When we think of professions who “must” take care of their human needs first – eat well, exercise, sleep enough, etc., what comes to mind? Athletes? Olympians? Musicians on tour? Actors prepping for a role?
What if we all thought about taking care of ourselves as a professional must? Overall health, prevention and management of chronic disease, managing our weight. The thing is, it IS a must for all of us.
Regardless of our chosen profession, the path to success is paved with making sure we are healthy, happy, and mentally/physically in the best shape we can be in.
This is where our journey begins.
I recently had the remarkable opportunity to attend the Johnson & Johnson Corporate Athlete program at the Human Performance Institute. It was part of a meeting with The Consumer Goods Forum Health & Wellness Steering Committee in my role as the Health & Wellbeing Advisor for IGA. Becoming a dietitian was a personal goal for my own knowledge in addition to wanting to help others, so you can imagine my eagerness to attend a program built to help all kinds of people from diverse backgrounds find their way to wellness.
The day started with our trainer, Bill, talking about how much of what he would share with us would be things we may already be somewhat familiar with. (You know, eating well, sleeping, getting adequate activity.) Familiar? Yes, and yet so many people don’t take action on these things. Why? Is it because there is no performance review on our personal lives? We don’t have the Key Performance Indicators (KPI’s) to measure? Is it because we think that being human is optional, or that caring for our own health is in some way a luxury?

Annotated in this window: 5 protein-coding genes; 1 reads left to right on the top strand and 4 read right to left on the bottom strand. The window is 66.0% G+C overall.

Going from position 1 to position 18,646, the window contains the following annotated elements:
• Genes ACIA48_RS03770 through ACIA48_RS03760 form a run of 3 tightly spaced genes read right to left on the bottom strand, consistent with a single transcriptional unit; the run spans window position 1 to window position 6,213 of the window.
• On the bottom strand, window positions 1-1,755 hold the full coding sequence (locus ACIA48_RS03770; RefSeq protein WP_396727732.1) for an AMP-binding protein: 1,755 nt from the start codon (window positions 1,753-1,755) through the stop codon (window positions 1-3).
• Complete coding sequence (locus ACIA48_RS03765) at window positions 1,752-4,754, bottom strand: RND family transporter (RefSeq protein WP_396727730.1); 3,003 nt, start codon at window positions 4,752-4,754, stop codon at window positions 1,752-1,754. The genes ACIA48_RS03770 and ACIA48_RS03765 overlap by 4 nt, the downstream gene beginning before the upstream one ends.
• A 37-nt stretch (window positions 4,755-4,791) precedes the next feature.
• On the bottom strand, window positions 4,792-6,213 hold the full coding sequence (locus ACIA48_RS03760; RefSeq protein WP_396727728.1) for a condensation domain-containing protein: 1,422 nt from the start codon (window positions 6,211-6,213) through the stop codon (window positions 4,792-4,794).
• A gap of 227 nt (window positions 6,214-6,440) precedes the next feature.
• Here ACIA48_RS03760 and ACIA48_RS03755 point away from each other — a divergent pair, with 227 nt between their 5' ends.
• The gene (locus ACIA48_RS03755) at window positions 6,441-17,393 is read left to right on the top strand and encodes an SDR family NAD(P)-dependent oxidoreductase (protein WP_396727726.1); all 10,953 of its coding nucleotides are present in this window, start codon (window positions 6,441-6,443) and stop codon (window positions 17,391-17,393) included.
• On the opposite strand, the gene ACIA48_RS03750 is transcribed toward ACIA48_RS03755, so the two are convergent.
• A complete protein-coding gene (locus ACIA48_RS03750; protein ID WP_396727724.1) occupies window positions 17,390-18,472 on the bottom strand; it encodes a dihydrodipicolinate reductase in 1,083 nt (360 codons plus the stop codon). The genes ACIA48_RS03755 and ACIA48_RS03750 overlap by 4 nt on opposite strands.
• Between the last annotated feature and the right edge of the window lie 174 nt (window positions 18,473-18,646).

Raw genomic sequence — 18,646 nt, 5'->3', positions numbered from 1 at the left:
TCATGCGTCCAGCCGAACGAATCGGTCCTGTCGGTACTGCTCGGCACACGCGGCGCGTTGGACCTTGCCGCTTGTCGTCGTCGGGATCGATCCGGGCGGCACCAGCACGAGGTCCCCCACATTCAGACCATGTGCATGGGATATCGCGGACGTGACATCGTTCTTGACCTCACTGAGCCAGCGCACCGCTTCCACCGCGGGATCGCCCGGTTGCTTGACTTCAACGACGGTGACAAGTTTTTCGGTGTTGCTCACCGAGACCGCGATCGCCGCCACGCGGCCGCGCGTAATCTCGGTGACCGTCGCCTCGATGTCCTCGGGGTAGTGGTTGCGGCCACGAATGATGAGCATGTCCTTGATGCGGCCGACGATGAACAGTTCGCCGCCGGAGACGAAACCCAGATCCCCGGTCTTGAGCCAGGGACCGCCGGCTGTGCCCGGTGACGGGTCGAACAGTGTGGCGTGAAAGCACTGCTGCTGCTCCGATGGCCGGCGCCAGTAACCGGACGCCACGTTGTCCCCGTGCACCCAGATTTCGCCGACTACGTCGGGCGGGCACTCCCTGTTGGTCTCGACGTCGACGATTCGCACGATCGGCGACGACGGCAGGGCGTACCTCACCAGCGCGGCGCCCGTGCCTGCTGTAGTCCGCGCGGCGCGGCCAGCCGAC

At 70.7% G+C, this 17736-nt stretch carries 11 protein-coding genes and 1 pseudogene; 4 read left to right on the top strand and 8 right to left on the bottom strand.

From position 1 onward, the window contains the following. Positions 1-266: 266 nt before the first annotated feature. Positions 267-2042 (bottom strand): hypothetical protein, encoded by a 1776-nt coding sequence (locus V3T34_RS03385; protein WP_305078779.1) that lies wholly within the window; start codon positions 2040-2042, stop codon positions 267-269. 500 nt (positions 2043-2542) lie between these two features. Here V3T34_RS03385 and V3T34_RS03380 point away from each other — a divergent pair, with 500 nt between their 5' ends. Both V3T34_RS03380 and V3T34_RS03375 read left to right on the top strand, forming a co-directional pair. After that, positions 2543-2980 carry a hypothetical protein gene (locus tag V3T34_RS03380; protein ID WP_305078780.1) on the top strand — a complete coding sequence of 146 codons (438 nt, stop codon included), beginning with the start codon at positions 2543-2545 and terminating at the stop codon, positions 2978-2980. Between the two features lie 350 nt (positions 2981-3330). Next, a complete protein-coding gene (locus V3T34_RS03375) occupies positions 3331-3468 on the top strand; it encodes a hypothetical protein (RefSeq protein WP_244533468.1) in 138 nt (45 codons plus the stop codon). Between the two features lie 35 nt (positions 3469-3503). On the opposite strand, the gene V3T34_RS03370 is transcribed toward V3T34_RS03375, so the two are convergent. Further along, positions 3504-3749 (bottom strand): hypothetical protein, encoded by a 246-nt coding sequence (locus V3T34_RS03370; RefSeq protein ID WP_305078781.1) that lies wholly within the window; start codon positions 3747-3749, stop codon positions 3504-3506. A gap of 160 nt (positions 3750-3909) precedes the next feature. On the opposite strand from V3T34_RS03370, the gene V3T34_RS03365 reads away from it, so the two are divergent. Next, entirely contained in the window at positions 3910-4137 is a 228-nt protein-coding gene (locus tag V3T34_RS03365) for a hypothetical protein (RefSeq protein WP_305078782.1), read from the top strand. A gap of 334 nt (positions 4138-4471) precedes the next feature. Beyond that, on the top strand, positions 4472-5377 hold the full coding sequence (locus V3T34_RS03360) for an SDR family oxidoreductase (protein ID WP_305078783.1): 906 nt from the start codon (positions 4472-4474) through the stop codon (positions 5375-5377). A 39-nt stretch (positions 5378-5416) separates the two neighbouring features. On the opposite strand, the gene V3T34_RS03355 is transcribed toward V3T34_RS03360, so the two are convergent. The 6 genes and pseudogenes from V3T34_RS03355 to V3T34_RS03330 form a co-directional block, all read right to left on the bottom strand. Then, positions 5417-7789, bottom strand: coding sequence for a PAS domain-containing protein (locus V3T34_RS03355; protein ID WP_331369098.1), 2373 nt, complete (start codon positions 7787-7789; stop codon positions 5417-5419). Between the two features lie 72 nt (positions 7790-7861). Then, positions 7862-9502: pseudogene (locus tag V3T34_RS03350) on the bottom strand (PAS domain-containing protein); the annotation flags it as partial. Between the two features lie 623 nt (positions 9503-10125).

You know when you are about to take off on a plane, they talk about the oxygen masks dropping? How your duty is to first put your own on and only then should you help others? Apply that same thinking to your life. If you are not taking care of yourself, who will? If you get sick and can’t perform your duties, who will?
It’s time to rethink how we look at and choose sleep, food, and activity. Our bodies need these things to perform at their highest level. We can refocus on the fundamentals of what helps us to perform at our best mentally and physically. That’s how we will win at pretty much everything else.
My hope is that you all get to experience the J&J program and experience personally their coaching and tips to get focused on how to take care of yourself in the overly scheduled world we live in. In the meantime, here are three of my favorite takeaways to share with you to kickstart your mojo:
Everyone needs a directional compass. Your personal mission statement provides this. Have you defined your mission? What makes you happy? Why are you here? If you don’t define this for yourself, someone else will.
Loved the quotes around the room!
Stories become our reality and help show us where our energy will be spent and how we will focus our time. What is the narrative running through your mind? How you think about what happens to you and how you tell your story matters.
Have you had that moment where you realize that you gave your all to work, and by the time you get home, your energy was gone? Be intentional as you change the channels in your day. Build in transition time from work to home and vice versa to make sure your energy is where you want it for those you choose to spend your time with.
Help ensure that everyone who gets your time is getting the “best you” in that moment.
The plaque says “For us at the Human Performance Institute, this Terra Cotta statue symbolizes the importance of recruiting and protecting the energy of the human spirit in completing any critical mission in life”
Get fired up. Say no to choices you intuitively know are not the best ones for making you feel and look your best. Pretend you are on tour or that you are preparing for competition if that helps, because in fact, we are all athletes within our field of expertise.
When are you going to start training to win?
This post originally appeared on Kim’s blog.
MS, RD, LDN, CDE, FAND
IGA Health & Wellness Advisor
Independent Grocers Alliance (IGA)